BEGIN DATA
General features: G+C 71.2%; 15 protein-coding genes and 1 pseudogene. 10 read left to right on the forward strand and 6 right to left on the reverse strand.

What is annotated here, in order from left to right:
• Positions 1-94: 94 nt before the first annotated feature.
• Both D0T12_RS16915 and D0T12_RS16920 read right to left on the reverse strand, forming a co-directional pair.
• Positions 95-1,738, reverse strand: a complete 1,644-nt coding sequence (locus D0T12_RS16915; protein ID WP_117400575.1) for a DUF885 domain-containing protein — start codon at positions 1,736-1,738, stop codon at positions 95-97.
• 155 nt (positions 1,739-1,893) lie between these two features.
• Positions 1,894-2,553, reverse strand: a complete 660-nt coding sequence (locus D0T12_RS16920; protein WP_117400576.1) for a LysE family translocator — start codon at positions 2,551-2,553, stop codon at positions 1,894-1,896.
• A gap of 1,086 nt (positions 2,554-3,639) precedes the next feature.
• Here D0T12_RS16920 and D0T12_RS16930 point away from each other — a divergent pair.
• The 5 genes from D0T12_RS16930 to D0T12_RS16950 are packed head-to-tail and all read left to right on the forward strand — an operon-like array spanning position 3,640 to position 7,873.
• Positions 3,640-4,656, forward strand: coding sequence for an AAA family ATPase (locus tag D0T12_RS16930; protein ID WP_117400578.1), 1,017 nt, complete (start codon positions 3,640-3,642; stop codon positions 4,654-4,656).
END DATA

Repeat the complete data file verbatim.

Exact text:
General features: G+C 71.2%; 15 protein-coding genes and 1 pseudogene. 10 read left to right on the forward strand and 6 right to left on the reverse strand.

What is annotated here, in order from left to right:
• Positions 1-94: 94 nt before the first annotated feature.
• Both D0T12_RS16915 and D0T12_RS16920 read right to left on the reverse strand, forming a co-directional pair.
• Positions 95-1,738, reverse strand: a complete 1,644-nt coding sequence (locus D0T12_RS16915; protein ID WP_117400575.1) for a DUF885 domain-containing protein — start codon at positions 1,736-1,738, stop codon at positions 95-97.
• 155 nt (positions 1,739-1,893) lie between these two features.
• Positions 1,894-2,553, reverse strand: a complete 660-nt coding sequence (locus D0T12_RS16920; protein WP_117400576.1) for a LysE family translocator — start codon at positions 2,551-2,553, stop codon at positions 1,894-1,896.
• A gap of 1,086 nt (positions 2,554-3,639) precedes the next feature.
• Here D0T12_RS16920 and D0T12_RS16930 point away from each other — a divergent pair.
• The 5 genes from D0T12_RS16930 to D0T12_RS16950 are packed head-to-tail and all read left to right on the forward strand — an operon-like array spanning position 3,640 to position 7,873.
• Positions 3,640-4,656, forward strand: coding sequence for an AAA family ATPase (locus tag D0T12_RS16930; protein ID WP_117400578.1), 1,017 nt, complete (start codon positions 3,640-3,642; stop codon positions 4,654-4,656).